New machine opens up access for cancer patients and medical students
After vigorous fundraising efforts by the Illawarra Cancer Carers, staff specialists and the business community, Wollongong Hospital now has an endoscopic ultrasound machine.
It will ensure that Illawarra cancer sufferers receive care as good as anywhere in the country.
The $350,000 machine opens up procedure options to cancer patients that were previously only available in Sydney.
While demonstrating the machines capabilities at a special unveiling this week, Dr Claudia Rogge, staff specialist at Wollongong Hospital, talked about the different techniques that the endoscopic ultrasound machine employed and how development of skills in this area would have far-reaching benefits.
She highlighted how not only care options would be increased but how the machine would open up extensive training options for University of Wollongong clinicians and students.
The machine itself requires specialist operation and for areas of UOW including the Graduate School of Medicine and the Illawarra Health and Medical Research institute (IHMRI), this is expected to bring about great opportunities in the areas of clinical trials, research and teaching.
A small ultrasound device is installed on the tip of an endoscope, which is a lighted, flexible tube with a camera attached.
By inserting the endoscope and camera into the upper or lower digestive tract, the doctor is able to obtain high-quality ultrasound images of organs.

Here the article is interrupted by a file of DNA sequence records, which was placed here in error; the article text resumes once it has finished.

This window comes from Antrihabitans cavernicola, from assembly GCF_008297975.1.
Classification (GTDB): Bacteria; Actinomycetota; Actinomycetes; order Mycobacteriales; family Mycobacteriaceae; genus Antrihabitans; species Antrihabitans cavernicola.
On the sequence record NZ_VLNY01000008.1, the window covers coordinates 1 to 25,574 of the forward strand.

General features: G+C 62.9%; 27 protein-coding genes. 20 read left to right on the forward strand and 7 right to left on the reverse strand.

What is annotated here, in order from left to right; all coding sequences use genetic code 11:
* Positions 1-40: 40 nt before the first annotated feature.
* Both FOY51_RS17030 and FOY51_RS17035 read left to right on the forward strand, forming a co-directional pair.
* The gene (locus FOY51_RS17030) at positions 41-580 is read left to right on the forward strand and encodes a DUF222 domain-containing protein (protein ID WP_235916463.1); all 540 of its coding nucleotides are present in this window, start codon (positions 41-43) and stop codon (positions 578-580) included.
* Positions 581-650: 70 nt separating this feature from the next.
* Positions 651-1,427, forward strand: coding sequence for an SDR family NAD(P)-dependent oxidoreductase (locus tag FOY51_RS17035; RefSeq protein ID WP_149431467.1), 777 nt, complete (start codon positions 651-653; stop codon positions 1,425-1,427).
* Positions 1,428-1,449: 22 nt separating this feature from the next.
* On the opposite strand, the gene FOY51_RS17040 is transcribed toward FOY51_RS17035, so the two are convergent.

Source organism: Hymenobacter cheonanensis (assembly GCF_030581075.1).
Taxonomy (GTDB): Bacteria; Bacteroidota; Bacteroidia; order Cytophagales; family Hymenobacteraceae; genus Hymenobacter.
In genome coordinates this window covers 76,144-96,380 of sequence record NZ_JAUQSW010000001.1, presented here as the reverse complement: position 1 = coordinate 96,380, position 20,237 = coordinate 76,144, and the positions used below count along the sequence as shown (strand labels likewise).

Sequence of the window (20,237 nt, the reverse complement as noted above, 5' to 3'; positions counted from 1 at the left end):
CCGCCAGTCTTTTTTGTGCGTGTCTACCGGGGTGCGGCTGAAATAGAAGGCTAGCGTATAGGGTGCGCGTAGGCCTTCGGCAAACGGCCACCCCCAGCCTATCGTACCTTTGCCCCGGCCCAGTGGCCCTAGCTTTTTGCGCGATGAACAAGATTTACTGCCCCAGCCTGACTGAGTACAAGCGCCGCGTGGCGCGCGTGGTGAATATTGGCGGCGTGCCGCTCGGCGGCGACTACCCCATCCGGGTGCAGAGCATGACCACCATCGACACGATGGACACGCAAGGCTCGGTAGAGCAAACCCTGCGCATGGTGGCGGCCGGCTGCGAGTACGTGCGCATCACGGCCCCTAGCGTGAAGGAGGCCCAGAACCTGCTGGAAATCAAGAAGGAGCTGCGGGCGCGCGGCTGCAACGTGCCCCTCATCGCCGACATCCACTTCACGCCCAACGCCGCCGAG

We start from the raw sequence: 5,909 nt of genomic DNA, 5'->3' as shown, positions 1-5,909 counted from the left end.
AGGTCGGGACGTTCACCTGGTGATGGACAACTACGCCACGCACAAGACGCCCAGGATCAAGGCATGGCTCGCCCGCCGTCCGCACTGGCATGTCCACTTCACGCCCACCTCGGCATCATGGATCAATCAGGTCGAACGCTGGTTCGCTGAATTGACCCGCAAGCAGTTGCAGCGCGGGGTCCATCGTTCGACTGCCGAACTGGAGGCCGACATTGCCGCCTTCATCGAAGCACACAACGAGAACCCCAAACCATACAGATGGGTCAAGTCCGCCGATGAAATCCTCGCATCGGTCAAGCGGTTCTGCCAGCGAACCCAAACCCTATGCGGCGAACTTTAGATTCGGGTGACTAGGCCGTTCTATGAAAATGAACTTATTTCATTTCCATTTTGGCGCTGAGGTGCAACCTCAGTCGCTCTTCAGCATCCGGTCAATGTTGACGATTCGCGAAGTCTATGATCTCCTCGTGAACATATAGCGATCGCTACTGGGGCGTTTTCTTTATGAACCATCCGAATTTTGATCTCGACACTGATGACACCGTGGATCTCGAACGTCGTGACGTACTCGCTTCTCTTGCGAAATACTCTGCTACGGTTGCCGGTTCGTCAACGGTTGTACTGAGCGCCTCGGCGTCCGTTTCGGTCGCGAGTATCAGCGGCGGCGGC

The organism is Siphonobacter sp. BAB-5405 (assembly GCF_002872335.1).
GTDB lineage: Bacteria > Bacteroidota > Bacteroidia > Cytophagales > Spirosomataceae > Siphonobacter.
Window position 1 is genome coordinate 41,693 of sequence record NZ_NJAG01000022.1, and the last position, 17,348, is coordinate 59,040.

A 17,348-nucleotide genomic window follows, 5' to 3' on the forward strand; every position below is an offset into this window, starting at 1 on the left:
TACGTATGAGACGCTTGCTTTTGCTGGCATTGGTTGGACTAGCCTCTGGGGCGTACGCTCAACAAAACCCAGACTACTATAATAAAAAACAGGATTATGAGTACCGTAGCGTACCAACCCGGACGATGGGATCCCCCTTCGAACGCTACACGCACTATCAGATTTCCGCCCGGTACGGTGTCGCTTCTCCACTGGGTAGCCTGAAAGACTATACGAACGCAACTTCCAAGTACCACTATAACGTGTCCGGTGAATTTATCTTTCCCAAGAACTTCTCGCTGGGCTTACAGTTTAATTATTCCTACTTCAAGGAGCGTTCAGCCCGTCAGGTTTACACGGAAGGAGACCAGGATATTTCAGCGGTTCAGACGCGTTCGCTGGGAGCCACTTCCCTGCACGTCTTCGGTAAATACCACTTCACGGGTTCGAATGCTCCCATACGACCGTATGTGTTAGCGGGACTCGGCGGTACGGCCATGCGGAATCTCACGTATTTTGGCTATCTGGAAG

Professor Noel Tait from the Graduate School of Medicine attended the unveiling of the machine and said that it was “crucial in giving UOW an equal footing with other university hospitals”.
He said the two most important interfaces it would open up for UOW staff and students were teaching and research and this would have huge ramifications in improving health services in the Illawarra.
Illawarra Cancer Carers member Keith Wilson presented a plaque to Wollongong Hospital to commemorate the unveiling and said it was a cause very close to his heart.
Those attending the unveiling heard how the dedication of the Cancer Carers team in raising $200,000 towards the purchasing of the machine would change not only patient care but the education of an array of medical staff in the Illawarra.
The first patient to benefit from the new machine is scheduled for today (Friday 8 February).
By: Kimberly Twist
UOW IN THE NEWS
Why screen time before bed ...
The Conversation | 2 Sept
Arthritis patients may be misman...
AJP | 1 Sept
DNA division can slow to a halt
Science Daily | 1 Sept
3D printing shapes future of hu...
IBT | 1 Sept
Aerial patrols don’t see all the...
The Conversation | 1 Sept
Should we swear in front of our ...
ABC Online | 31 Aug
From science fiction to reality...
The Conversation | 31 Aug
Meet the boss: NIDA head Lynne...
Sydney Morning Herald | 29 Aug
Ocean users collectively reject s...
Science WA | 28 Aug
3-D Printed Vegemite Could Be ...
Vice | 27 Aug
Virginia shootings: Think before...
Sydney Morning Herald | 27 Aug
Surf Life Saving Central Coast ....
Daily Telegraph | 27 Aug
Breaking: Vegemite May Power ...
Tech Crunch | 27 Aug
Can software help police predi...
ABC Radio Australia | 26 Aug